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**HallsofIvy** You are **told** the figure is a cone. In the x,z plane (y= 0), the equation reduces to $\displaystyle x^2= z^2$ or the two lines z= x and z=-x. In the y,z plane (x= 0), it is z= y and z= -y. Use those to sketch it. Alternatively, use the cylindrical coordinates, z= r. Draw the line z= r in the $\displaystyle \theta= 0$ plane and rotate it around the z-axis.

??? There is no **path** mentioned in this problem! Do you mean the boundary at z= 1? That is a circle with center at (0, 0, 1), in the z= 1 plane, with radius 1. It is given by $\displaystyle x= cos(\theta)$, $\displaystyle y= sin(\theta)$, $\displaystyle z= 1$ so that $\displaystyle dx= -sin(\theta)d\theta$, $\displaystyle dy= cos(\theta)d\theta$, and $\displaystyle dz= 0$

On the surface, $\displaystyle z= \sqrt{x^2+ y^2}$, so the position vector of a point on the cone is $\displaystyle \vec{X}= x\vec{i}+ y\vec{j}+ z\vec{k}= x\vec{i}+ y\vec{j}+ \sqrt{x^2+ y^2}\vec{k}$ which, in cylindrical coordinates, is $\displaystyle r cos(\theta)\vec{i}+ r sin(\theta)\vec{j}+ r\vec{k}$.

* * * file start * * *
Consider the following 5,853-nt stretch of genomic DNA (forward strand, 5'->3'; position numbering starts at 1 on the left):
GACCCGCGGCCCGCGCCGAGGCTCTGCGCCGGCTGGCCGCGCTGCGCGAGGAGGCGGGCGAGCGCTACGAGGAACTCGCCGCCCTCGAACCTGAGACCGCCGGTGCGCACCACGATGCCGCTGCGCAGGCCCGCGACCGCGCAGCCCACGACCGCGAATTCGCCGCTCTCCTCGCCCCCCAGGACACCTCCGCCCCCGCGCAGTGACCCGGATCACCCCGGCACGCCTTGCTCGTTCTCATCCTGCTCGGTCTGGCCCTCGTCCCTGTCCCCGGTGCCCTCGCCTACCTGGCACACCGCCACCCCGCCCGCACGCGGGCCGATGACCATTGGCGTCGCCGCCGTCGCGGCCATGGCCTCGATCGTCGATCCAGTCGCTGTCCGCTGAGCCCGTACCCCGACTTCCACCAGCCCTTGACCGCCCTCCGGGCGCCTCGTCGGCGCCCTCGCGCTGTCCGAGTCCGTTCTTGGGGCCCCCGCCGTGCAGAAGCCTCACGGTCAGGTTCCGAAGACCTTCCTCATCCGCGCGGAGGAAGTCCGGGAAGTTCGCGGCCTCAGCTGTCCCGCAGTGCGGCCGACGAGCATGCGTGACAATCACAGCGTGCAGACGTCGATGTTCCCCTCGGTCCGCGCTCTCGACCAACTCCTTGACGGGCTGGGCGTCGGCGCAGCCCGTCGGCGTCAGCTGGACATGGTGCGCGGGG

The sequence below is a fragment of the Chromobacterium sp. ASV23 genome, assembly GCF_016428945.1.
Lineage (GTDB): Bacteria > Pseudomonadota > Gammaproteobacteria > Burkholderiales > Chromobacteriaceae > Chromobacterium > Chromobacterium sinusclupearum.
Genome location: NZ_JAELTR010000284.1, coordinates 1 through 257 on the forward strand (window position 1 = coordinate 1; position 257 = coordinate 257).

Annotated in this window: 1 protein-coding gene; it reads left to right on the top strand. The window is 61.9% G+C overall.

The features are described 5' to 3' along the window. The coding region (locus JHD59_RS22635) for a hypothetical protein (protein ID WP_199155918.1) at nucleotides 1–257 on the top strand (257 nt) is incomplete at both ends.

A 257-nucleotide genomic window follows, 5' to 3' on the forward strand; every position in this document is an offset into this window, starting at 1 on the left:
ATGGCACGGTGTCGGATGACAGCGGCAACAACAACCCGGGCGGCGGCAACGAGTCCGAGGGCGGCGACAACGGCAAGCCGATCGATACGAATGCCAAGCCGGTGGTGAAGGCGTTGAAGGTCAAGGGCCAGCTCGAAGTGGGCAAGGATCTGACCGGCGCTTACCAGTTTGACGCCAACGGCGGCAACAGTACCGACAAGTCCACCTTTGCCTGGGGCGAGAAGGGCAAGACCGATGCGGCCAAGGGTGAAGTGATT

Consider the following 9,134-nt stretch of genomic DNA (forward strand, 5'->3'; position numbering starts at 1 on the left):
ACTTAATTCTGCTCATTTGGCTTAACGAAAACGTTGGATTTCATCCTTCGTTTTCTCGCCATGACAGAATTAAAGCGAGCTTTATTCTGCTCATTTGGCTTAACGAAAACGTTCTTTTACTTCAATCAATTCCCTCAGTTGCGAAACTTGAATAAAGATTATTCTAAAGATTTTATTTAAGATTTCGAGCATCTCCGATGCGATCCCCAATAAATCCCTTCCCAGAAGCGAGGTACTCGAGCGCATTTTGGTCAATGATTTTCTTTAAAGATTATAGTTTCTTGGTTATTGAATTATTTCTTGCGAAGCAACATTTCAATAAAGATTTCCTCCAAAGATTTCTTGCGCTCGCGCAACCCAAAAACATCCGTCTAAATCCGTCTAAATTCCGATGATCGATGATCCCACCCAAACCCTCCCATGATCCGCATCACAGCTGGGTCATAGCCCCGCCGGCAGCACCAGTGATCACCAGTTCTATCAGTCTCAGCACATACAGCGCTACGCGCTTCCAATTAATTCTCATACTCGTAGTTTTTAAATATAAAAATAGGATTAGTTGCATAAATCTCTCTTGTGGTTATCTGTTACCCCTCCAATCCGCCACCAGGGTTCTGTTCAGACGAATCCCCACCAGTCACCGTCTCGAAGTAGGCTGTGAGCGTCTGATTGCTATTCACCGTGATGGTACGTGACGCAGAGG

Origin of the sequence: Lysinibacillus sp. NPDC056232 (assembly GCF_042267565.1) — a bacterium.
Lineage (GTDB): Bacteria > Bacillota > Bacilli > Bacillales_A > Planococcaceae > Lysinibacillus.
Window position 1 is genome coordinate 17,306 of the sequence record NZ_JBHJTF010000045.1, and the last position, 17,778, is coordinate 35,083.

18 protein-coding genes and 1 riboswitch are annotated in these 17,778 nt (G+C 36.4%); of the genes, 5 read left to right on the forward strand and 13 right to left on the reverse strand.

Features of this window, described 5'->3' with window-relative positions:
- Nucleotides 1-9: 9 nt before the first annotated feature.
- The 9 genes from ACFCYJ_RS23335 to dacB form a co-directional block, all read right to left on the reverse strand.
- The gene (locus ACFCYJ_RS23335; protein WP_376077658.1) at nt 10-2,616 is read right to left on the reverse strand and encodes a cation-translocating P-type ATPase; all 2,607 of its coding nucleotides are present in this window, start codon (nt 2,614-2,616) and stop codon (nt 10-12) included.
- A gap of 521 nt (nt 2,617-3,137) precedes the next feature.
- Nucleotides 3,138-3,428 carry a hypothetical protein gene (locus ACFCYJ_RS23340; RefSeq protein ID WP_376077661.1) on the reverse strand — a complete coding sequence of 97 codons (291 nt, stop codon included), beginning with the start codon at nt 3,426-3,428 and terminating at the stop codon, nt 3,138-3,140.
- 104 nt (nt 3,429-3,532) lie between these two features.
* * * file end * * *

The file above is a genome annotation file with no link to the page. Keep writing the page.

The derivatives with respect to r and $\displaystyle \theta$ are $\displaystyle \vec{X}_r= cos(\theta)\vec{i}+ sin(\theta)\vec{j}+ \vec{k}$ and $\displaystyle \vec{X}_\theta= -rsin()\theta)\vec{i}+ rcos(\theta)\vec{j}$ and are vectors in the tangent plane at each point.

Their cross product, the "fundamental vector product" for the surface, oriented in the positive z direction, is $\displaystyle -r cos(\theta)\vec{i}- r sin(\theta)\vec{j}+ r\vec{k}$ and so the "vector differential of surface area is $\displaystyle (-r cos(\theta)\vec{i}- r sin(\theta)\vec{j}+ r\vec{k})drd\theta$.

Calculate $\displaystyle \nabla\times \vec{f}$, put it in polar coordinates with $\displaystyle x= r cos(\theta)$, $\displaystyle y= r sin(\theta)$, and $\displaystyle z= r$, take the dot product with $\displaystyle d\vec{S}$ and integrate. r will run from 0 to 1, $\displaystyle \theta$ from 0 to $\displaystyle 2\pi$.

The actual integrals are almost trivial.